How to Use a Nonfinite Verb

Nonfinite Verbs in English Grammar

Nonfinite forms of the verb love.

In English grammar, a nonfinite verb is a form of the verb that does not show a distinction in number, person, or tense, and normally cannot stand alone as the main verb in a sentence. Contrast that with a finite verb, which shows tense, number, and person.

The main types of nonfinite verbs are infinitives (with or without to), -ing forms (also known as present participles and gerunds) and past participles (also called -en forms).

Except for modal auxiliaries, all verbs have nonfinite forms. A nonfinite phrase or clause is a word group that contains a nonfinite verb form as its central element.

Examples and Observations

In the revised edition of "An Introduction to the Grammar of English," Elly van Gelderen gives examples of sentences that include a nonfinite verb group (58 and 59, below), which are in italics:

(58) Seeing the ordinary as extraordinary is something we all like to do.
(59) She forgot to google them.

Van Gelderen explains that, in (58) above, "seeing, is, like, and do are lexical verbs, but only is and like are finite. In (59), forgot and google are the lexical verbs, but only forgot is finite."

Characteristics of Nonfinite Verbs

Nonfinite verb differs from finite verbs because they cannot always be used as the main verbs of clauses. A nonfinite verb normally lacks agreement for person, number, and gender with its first argument or subject.

According to "The Theory of Functional Grammar" by Simon C. Dik and Kees Hengeveld, nonfinite verbs are "unmarked or reduced with respect to distinctions of tense, aspect, and mood, and have certain properties in common with adjectival or nominal predicates."

Types of Nonfinite Verb Forms

Three types of nonfinite verb forms exist in the English language: infinitives, gerunds, and participles.

According to Andrew Radford in "Transformational Grammar: A First Course," infinitive forms are comprised of the "base or stem of the verb with no added inflection (such forms are frequently used after the so-called infinitive particle to." Gerund forms, says Radford, comprise the base and also the -ing suffix. Participle forms generally comprise the base "plus the -(e)n inflection (though there are numerous irregular participle forms in English)." In the examples Radford provides below, the bracketed clauses in (4) are nonfinite since they contain only nonfinite verb forms: The italicized verb in (4)(a) is an infinitive; in (4)(b) the italicized verb is a gerund; and in (4)(c) it is a (passive) participle:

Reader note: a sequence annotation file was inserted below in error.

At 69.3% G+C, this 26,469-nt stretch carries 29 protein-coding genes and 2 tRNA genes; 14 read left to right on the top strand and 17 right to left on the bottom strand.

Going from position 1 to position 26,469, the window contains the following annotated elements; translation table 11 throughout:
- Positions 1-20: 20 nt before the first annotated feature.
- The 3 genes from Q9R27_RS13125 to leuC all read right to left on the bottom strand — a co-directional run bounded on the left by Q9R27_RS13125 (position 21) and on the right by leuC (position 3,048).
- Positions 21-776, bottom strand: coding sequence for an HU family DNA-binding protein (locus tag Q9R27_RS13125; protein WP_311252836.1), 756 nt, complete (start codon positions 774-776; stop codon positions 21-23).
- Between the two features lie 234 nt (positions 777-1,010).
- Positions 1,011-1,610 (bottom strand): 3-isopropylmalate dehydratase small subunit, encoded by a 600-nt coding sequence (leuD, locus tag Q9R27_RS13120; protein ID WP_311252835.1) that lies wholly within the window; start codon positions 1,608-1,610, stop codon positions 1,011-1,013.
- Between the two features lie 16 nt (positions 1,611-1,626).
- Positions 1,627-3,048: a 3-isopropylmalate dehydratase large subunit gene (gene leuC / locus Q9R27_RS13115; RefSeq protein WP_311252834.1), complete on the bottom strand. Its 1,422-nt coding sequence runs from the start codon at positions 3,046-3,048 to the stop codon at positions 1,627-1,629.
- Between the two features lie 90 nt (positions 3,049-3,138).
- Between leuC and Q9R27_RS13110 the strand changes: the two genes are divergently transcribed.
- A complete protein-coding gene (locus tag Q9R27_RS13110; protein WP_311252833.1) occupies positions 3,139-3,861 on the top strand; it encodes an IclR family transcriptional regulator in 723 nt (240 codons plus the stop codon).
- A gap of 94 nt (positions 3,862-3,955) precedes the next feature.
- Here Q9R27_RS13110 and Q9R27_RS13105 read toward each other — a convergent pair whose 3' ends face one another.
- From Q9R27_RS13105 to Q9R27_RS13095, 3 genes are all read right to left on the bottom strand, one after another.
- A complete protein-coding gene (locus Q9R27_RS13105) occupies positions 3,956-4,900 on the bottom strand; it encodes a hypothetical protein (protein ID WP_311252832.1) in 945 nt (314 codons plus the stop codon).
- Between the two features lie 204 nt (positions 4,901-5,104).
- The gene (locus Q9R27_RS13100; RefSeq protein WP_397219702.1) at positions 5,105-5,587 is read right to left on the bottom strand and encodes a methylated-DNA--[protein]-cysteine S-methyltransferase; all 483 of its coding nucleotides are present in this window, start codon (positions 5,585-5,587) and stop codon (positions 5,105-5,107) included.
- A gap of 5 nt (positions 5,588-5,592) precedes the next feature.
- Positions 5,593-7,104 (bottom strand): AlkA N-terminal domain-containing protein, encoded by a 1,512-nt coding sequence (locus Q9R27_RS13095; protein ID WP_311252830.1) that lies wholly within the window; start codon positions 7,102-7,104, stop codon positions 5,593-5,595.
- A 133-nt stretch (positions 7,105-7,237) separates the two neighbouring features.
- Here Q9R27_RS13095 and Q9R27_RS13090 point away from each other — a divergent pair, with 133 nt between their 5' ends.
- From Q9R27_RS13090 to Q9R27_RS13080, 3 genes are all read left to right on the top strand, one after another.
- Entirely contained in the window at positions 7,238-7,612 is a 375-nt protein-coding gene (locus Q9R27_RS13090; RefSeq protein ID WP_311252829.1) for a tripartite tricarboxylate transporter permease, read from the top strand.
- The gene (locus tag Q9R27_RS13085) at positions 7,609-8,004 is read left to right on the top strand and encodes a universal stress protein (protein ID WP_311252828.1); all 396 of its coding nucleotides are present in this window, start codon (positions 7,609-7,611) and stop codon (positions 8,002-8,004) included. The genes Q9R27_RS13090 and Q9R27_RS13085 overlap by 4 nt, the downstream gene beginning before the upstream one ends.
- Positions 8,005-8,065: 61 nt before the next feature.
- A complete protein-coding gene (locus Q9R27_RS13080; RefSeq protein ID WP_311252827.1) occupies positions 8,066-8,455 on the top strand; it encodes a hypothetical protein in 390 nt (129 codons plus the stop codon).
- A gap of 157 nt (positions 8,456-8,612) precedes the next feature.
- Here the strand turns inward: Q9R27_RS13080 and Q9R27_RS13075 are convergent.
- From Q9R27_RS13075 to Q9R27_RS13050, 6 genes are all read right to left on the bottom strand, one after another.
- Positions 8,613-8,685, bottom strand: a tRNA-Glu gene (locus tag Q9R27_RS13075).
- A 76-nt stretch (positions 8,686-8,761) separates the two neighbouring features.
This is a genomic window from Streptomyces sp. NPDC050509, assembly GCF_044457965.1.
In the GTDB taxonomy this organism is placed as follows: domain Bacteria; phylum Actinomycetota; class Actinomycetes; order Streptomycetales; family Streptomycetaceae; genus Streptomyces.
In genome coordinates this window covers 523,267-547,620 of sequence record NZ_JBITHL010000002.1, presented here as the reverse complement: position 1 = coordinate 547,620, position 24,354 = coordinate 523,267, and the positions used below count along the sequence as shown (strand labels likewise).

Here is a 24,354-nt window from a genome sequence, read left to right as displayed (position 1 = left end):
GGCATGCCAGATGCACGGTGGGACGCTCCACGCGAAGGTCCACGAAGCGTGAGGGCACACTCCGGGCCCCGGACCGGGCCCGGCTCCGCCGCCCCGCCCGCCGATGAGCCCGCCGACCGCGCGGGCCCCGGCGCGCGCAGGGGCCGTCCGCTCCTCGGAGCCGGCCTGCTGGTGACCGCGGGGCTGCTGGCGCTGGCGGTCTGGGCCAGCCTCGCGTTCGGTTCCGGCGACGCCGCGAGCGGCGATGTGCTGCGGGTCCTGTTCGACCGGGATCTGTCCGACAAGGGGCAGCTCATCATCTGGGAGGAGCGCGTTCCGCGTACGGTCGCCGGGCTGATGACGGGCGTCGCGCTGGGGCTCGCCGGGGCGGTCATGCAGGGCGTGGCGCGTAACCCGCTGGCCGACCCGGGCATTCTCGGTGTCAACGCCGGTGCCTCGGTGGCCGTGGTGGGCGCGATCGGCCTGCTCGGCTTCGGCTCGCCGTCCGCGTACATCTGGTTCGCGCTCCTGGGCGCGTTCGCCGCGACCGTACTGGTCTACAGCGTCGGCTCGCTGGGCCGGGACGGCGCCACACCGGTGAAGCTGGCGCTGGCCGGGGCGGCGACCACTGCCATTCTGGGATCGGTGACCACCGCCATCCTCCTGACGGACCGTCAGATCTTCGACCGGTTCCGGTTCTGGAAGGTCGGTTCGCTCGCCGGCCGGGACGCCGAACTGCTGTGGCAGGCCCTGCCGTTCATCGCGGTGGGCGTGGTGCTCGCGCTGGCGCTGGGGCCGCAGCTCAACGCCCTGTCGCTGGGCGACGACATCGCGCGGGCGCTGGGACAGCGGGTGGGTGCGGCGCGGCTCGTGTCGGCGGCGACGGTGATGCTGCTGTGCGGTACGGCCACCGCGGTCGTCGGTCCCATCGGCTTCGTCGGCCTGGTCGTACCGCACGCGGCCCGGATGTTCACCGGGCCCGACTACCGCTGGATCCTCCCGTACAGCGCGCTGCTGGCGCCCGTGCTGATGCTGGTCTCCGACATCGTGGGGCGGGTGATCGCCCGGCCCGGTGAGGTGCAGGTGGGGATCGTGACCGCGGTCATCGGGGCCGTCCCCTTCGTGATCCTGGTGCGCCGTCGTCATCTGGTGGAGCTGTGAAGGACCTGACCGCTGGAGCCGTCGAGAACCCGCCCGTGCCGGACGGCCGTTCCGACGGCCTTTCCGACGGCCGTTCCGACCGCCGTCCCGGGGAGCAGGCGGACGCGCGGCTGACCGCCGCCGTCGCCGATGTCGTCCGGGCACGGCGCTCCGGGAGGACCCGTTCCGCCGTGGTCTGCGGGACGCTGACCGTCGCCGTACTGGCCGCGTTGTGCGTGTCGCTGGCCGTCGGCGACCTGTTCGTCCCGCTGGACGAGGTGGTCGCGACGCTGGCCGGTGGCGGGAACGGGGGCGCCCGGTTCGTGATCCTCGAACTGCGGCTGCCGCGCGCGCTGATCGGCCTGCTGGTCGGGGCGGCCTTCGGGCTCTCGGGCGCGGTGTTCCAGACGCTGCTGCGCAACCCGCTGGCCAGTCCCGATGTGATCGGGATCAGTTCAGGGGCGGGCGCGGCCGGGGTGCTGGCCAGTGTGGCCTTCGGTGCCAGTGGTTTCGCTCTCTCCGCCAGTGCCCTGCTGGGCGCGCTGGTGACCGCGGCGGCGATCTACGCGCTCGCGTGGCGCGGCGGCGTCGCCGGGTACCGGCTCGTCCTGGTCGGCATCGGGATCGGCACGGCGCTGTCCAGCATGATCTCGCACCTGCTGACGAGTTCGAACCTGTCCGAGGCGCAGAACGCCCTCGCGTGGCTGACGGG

(4)(a) I've never known [John (to) be so rude to anyone].
(4)(b) We don't want [it raining on your birthday].
(4)(c) I had [my car stolen from the car park].

Auxiliaries With Nonfinite Verbs

In the second edition of "Modern English Structures: Form, Function, and Position," Bernard T. O'Dwer says "[a]uxiliaries are required with nonfinite verbs" in order to "mark nonfinite verb forms for tense, aspect, and voice, which nonfinite verbs cannot express." Finite verbs, on the other hand, already mark themselves for tense, aspect, and voice.

According to O'Dwyer, when the auxiliary verb occurs with the nonfinite form of the verb, "the auxiliary is always the finite verb." If more than one auxiliary occurs, "the first auxiliary is always the finite verb."

Nonfinite Clauses

Roger Berry, in his book "English Grammar: A Resource Book for Students," says that nonfinite clauses "lack a subject and a finite verb form," but they are still called clauses because they have "some clause structure." Nonfinite clauses are introduced by three nonfinite verb forms and are divided into three types, says Berry:

  •  infinitive clauses: I saw her leave the room.
  •  -ing (participle) clauses: I heard someone shouting for help.
  •  -ed (participle) clauses: I got the watch repaired in town.

Note that each nonfinite clause in the examples above has its own "clause structure." Berry writes, "The room is the direct object of leave, help is the prepositional object of shout, and in town is an adverbial related to repair."

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